Foto del docente

Marco Luppi

Assistant professor

Department of Biomedical and Neuromotor Sciences

Academic discipline: BIO/09 Physiology


Keywords: thermoregulation wake-sleep cycle homeostasis hybernation immunohistochemistry hypothalamus Tau protein neurodegenerative diseases microtubules

My scientific research is on the molecular and systemic mechanisms that regulate the functioning of the "Tau-protein", a neuronal protein directly involved in many neurodegenerative diseases. Also, my interests involve the neuronal mechanisms that regulate instinctive behaviors, like for instance sleep or hibernation.

My scientific activity is focusing on the functional neuroanatomy of the central nervous system and, partially, also on the peripheral nervous system. In fact, studying how physiological regulations may influence the instinctive behavior is a widely integrated way to investigate the physiology of the nervous system, also at molecular level. In line with this, a key aspect to be studied is the recovery from a physiological perturbation experimentally given: that is, following an experimental stimulation aimed to interfere with some physiological regulation, is important to finely analyze how homeostatic mechanisms of bodily functions act to regain the normal physiological condition. These investigations are always conducted both from the behavioral and the neuroanatomical/cellular and molecular point of views.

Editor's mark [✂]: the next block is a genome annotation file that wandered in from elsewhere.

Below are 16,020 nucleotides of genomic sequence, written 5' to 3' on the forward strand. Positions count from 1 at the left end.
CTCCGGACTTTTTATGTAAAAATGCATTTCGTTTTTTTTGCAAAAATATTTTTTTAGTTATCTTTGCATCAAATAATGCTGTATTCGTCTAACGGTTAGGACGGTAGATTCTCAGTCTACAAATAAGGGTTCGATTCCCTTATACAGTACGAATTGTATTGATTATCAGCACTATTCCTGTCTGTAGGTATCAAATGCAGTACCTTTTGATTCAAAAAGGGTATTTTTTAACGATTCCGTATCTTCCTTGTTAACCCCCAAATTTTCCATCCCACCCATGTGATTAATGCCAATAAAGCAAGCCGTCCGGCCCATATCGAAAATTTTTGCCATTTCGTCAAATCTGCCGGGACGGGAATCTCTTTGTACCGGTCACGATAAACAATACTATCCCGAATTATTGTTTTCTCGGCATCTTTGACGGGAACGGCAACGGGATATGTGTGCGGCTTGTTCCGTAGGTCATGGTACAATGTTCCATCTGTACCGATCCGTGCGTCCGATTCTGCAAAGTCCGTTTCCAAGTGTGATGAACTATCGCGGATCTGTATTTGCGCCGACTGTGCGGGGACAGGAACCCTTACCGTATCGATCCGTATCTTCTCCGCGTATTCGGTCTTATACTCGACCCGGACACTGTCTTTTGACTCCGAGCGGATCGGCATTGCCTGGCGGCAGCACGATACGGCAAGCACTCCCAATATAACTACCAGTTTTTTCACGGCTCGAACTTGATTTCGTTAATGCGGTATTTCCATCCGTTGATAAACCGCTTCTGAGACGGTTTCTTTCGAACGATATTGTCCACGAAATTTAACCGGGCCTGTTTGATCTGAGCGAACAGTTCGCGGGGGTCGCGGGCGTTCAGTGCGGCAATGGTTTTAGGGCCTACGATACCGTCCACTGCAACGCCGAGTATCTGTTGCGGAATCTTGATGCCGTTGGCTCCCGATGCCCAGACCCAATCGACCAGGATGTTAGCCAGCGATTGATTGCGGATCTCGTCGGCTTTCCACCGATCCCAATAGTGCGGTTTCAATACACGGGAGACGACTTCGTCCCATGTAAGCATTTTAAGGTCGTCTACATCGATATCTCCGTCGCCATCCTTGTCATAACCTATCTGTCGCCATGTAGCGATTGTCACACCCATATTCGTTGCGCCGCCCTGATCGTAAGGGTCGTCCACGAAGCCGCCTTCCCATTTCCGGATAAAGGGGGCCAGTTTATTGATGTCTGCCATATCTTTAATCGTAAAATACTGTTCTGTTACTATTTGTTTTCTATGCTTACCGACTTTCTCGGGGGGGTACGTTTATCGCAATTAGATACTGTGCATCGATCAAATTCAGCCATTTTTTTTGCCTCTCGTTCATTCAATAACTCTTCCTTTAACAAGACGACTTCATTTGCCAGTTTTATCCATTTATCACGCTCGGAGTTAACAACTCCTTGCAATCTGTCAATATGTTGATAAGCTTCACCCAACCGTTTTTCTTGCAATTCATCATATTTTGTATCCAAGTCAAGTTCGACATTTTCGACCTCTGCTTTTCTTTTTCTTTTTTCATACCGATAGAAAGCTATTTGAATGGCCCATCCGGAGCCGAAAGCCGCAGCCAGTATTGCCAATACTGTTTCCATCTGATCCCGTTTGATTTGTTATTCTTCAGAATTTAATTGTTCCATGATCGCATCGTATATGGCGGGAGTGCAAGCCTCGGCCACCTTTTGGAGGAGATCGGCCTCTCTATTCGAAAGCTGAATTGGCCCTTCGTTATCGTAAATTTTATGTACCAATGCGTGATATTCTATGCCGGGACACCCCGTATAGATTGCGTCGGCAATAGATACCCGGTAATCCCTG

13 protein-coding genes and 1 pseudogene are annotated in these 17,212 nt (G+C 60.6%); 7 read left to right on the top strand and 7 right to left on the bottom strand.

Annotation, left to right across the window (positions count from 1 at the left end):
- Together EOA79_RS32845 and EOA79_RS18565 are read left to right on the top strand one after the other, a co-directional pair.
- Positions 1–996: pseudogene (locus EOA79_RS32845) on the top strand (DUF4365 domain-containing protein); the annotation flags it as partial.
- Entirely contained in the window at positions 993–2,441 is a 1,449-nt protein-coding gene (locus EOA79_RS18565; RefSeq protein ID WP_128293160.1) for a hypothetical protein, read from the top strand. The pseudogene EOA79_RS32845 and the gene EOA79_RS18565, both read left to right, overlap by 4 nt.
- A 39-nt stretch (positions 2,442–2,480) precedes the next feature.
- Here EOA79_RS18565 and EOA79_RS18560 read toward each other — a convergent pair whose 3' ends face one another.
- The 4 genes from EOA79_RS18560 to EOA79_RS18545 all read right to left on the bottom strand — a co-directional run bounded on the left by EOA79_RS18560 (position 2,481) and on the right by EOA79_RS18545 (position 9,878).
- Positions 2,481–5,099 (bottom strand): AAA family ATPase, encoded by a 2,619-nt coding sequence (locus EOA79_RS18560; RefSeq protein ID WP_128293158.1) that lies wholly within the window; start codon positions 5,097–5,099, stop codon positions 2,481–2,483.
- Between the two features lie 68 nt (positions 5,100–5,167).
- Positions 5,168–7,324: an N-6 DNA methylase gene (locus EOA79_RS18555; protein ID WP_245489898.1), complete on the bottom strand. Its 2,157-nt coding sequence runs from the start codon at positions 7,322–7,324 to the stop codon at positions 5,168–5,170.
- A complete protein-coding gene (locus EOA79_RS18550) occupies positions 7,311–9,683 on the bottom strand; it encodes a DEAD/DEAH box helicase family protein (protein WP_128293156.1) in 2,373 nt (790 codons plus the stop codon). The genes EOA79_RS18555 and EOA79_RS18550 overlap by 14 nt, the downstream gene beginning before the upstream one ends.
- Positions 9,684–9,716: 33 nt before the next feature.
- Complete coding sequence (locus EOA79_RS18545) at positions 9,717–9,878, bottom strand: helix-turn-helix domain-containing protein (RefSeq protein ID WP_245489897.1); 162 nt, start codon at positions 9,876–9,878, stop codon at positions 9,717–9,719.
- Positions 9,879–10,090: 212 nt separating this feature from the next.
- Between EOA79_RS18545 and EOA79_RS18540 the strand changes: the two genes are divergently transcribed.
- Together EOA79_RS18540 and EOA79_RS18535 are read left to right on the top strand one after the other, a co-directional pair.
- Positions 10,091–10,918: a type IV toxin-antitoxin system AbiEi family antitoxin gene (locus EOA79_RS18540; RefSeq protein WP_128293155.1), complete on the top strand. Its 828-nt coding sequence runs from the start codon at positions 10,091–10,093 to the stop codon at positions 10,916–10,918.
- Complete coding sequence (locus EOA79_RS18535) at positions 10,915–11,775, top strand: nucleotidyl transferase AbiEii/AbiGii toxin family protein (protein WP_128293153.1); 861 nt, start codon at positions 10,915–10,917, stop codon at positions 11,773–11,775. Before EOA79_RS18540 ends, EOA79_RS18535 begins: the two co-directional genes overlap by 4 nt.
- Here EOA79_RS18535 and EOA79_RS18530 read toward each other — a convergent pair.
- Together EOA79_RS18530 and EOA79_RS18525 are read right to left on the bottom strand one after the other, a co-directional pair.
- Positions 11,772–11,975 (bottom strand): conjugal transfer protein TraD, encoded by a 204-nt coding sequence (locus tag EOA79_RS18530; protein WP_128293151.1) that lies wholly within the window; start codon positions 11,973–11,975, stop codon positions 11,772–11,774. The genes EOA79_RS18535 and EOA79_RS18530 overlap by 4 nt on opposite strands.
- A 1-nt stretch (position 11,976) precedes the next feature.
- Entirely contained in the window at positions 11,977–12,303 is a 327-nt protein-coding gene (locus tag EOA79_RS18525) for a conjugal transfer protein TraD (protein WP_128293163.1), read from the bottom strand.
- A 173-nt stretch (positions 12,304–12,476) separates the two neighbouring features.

This highly integrated way of studying, make possible for the research work to take into consideration many different topics, with always the common point of view of the functional interactions among the different physiological regulations.

At the moment, the research work is focused on a newly described physiological mechanism that makes possible to reverse to normal the bad-functioning of Tau protein, thanks to a condition of deep hypothermia. Understanding this mechanism from both the molecular and the systemic points of view, will make it possible, hopefully, to pharmacologically stimulate it at physiological temperature, with the aim to contrast neurodegenerative diseases.